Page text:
Boris Johnson
Boris JohnsonReuters

Former British Prime Minister Boris Johnson on Saturday criticized antisemitic calls that were heard in the streets of London, during a mass pro-Palestinian Arab protest which took place during Armistice Day.

An estimated 300,000 marched through London on Saturday as pro-Palestinian Arab supporters made their latest mass call for a ceasefire in Gaza. Meanwhile, far-right demonstrators held a counter-protest.

Some 150 people from the mass protest were detained under public order legislation for wearing face coverings and setting off fireworks, while 82 counter-protesters were held to prevent them infiltrating the main march, according to a report in the AFP news agency.

The march, which was organized by the Stop the War Coalition, is the biggest yet in London since Hamas' attack against Israel on October 7.

Huge crowds waved black, red, white and green Palestine Liberation Organization (PLO) flags and held placards proclaiming "Stop Bombing Gaza", shouting "free Palestine", "ceasefire now" and "Israel is a terror state".

The Metropolitan Police said it was "actively seeking" two masked men pictured on the march wearing Hamas headbands, promising "proactive action when they are identified".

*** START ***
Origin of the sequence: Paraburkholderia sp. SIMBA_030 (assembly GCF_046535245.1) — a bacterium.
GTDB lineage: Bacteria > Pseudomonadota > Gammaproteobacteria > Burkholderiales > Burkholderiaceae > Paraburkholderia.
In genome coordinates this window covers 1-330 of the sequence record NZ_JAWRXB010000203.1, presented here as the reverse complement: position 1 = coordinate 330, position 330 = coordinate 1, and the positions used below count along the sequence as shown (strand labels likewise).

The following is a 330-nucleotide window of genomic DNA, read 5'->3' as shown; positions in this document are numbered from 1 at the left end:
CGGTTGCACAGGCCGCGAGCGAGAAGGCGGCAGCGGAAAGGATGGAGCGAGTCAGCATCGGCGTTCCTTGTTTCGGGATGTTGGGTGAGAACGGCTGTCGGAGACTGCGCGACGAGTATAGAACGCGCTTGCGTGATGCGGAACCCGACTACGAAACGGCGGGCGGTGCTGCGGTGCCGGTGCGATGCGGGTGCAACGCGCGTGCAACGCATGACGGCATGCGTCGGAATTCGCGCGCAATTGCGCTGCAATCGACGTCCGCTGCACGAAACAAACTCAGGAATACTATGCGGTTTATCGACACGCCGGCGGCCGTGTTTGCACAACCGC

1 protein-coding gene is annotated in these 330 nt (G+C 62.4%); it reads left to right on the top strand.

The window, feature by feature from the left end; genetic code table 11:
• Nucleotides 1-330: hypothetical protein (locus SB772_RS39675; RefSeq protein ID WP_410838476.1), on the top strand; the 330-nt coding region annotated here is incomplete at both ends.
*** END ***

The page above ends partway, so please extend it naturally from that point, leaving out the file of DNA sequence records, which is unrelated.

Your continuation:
Antisemitic slogans were spotted among the placards, British media reported.

“Almost 80 years after the end of the Second World War it is shocking to hear nakedly antisemitic chants on the streets of London today,” Johnson wrote in a post on X on Saturday night.

“There are people who plainly want to ignore the Hamas massacre of October 7. They want to wipe Israel off the map. That is what they were chanting for today. They must not and will not succeed. I thank the police for all their efforts to keep people safe - but we must all do more, because an ancient hatred is rising again in Europe. It must be stamped out,” he added.

Police recently said that antisemitic hate crimes in London have soared amid the Israel-Hamas war. As Between October 1 and 18, there had been 218 antisemitic offences in London, compared to 15 in the same period last year.

In one incident, pro-Palestinian Arab activists vandalized a kosher restaurant in London.